Two employees of Michael Jackson who were present in the singer's home on June 25th want to help investigators piece together the events leading up to the star's death. Michael Amir, Jackson's personal assistant, and Alberto Alvarez, a security guard who reportedly placed the 911 call demanding an ambulance, had brief informal talks with police the day Jackson died, but their lawyer Carl Douglas says the two men can shed new light on the June 25th timeline, the Los Angeles Times reports.
For instance, at 12:13 p.m. on June 25th, Amir received a panicked four-second message from Jackson's personal physician, Dr. Conrad Murray, that essentially said, "Come quick." Nine minutes later, paramedics were called to Jackson's home. Douglas said both of his clients are eager to share more information with authorities but have so far been stonewalled. However, Douglas wouldn't elaborate on what other information his clients might tell authorities.
"We arranged two separate occasions for LAPD investigators to meet with my clients. My clients came early wearing suits and ties. The first meeting was canceled and rescheduled. The second meeting I had to call them to inquire about the [detectives'] absence," Douglas told the LAT. The LAPD wouldn't comment on an open investigation. Because Alvarez was in the room with Murray in the moments before paramedics arrived, Douglas believes his client could provide crucial information and help confirm or deny whatever Dr. Murray had previously told investigators in interviews.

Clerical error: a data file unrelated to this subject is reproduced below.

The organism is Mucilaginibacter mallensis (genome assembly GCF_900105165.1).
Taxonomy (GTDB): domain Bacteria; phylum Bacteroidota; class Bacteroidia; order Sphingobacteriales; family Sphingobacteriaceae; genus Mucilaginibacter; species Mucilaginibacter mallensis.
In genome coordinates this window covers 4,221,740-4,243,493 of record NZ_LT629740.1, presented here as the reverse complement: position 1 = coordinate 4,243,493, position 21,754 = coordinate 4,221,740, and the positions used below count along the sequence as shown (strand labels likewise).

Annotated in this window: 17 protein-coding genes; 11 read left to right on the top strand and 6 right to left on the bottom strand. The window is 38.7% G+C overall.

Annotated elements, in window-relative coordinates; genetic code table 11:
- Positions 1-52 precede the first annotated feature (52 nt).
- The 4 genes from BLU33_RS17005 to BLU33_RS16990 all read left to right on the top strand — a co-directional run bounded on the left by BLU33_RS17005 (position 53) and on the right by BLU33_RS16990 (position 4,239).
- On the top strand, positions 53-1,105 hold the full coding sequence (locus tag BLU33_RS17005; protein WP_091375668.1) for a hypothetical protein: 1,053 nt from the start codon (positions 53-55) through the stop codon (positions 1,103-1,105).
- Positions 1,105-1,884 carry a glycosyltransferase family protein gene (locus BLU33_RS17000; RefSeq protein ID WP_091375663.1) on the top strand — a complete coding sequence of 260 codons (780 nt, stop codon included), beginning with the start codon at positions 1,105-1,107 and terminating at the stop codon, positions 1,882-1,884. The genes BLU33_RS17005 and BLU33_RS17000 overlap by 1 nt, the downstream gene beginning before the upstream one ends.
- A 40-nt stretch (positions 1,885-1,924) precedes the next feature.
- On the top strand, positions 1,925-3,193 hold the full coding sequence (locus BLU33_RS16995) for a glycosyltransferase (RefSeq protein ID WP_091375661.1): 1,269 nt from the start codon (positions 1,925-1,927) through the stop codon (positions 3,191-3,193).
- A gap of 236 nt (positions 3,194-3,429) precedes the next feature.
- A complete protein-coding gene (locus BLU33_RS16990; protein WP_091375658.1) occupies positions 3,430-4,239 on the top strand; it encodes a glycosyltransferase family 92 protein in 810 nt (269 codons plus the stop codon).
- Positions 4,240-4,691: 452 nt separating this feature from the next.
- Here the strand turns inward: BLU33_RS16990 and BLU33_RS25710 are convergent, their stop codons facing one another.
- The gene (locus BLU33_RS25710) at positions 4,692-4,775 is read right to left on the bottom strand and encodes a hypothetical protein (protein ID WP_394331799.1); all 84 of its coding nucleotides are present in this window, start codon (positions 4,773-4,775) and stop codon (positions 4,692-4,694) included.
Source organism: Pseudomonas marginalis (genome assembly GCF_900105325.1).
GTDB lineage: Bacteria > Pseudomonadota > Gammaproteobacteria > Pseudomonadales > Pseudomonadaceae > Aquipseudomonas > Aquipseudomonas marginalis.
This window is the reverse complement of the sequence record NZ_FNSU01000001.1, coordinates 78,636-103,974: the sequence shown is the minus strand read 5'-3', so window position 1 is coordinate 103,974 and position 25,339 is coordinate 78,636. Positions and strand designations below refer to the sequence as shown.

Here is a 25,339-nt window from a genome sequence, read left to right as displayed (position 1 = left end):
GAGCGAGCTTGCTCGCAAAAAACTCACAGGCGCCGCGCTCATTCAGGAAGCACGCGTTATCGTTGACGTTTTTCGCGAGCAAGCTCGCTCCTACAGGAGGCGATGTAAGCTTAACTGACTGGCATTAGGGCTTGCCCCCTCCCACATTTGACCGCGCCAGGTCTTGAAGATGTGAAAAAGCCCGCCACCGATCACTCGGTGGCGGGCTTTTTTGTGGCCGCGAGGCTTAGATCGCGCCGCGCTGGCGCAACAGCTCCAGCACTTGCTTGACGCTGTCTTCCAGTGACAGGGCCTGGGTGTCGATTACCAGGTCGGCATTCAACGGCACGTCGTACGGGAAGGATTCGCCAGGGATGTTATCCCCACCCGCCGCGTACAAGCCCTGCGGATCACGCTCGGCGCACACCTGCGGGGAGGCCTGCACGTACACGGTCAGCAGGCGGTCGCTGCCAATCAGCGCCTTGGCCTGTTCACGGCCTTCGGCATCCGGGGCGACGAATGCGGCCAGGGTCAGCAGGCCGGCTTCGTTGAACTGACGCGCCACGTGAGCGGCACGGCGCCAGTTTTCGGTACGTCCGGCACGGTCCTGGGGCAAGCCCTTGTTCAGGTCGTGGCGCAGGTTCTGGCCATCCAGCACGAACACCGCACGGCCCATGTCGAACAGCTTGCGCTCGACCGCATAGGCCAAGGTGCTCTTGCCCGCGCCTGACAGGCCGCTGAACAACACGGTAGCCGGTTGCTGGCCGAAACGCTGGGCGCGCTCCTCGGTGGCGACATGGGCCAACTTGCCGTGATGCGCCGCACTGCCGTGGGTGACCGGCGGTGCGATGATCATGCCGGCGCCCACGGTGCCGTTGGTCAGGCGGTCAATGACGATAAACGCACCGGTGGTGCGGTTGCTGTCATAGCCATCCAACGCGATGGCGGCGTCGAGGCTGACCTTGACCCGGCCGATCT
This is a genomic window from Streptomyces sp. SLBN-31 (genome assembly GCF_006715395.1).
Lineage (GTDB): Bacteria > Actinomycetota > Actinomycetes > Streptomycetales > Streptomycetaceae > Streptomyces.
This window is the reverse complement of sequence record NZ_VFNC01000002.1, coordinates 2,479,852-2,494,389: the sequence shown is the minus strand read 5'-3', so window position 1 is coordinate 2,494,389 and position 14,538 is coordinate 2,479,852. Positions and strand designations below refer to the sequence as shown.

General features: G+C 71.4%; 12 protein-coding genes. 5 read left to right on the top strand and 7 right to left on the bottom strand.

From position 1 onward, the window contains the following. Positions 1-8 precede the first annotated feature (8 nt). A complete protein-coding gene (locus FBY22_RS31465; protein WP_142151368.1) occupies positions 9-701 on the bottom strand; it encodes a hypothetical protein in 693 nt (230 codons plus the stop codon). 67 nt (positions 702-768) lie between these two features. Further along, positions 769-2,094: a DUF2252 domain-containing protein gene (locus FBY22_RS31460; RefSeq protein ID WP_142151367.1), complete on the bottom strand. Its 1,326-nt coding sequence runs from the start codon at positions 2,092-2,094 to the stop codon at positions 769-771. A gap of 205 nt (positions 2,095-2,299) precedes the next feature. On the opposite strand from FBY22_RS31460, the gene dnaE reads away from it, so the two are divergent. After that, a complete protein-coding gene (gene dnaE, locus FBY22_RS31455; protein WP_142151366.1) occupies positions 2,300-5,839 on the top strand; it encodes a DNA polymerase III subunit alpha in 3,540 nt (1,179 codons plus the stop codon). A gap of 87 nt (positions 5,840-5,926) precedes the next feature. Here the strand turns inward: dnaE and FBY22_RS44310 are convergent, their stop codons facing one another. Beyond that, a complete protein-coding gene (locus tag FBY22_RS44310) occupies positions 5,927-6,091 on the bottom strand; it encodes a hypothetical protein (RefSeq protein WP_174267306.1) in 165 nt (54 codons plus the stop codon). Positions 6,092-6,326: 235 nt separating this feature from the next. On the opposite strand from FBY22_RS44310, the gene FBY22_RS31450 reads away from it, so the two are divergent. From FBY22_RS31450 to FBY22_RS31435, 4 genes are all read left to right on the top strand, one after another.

As Rock Daily previously reported, the coroner overseeing Jackson's case has declared the death a homicide, and Murray remains the focus of the investigation. An unsealed search warrant revealed that Jackson likely died from an overdose of a drug "cocktail" including 25 mgs of the powerful anesthetic Propofol, Valium and other sedatives, a combination that ultimately caused Jackson to stop breathing and suffer sudden cardiac arrest.
According to the LA Times, and despite Murray's lawyer Ed Chernoff's denials, police also believe that Murray made three phone calls totaling 47 minutes in the hour of Jackson's death. However, contrary to previous reports that stated Murray left Jackson alone after administering Propofol to make calls, the Times writes that those phone calls reportedly didn't begin until 11:18 a.m., or 18 minutes after Murray discovered Jackson wasn't breathing. If this new timeline is accurate, considering 911 wasn't called until 12:22 p.m., that's an hour and twenty-two minute gap between when Murray found Jackson not breathing to when paramedics were called.
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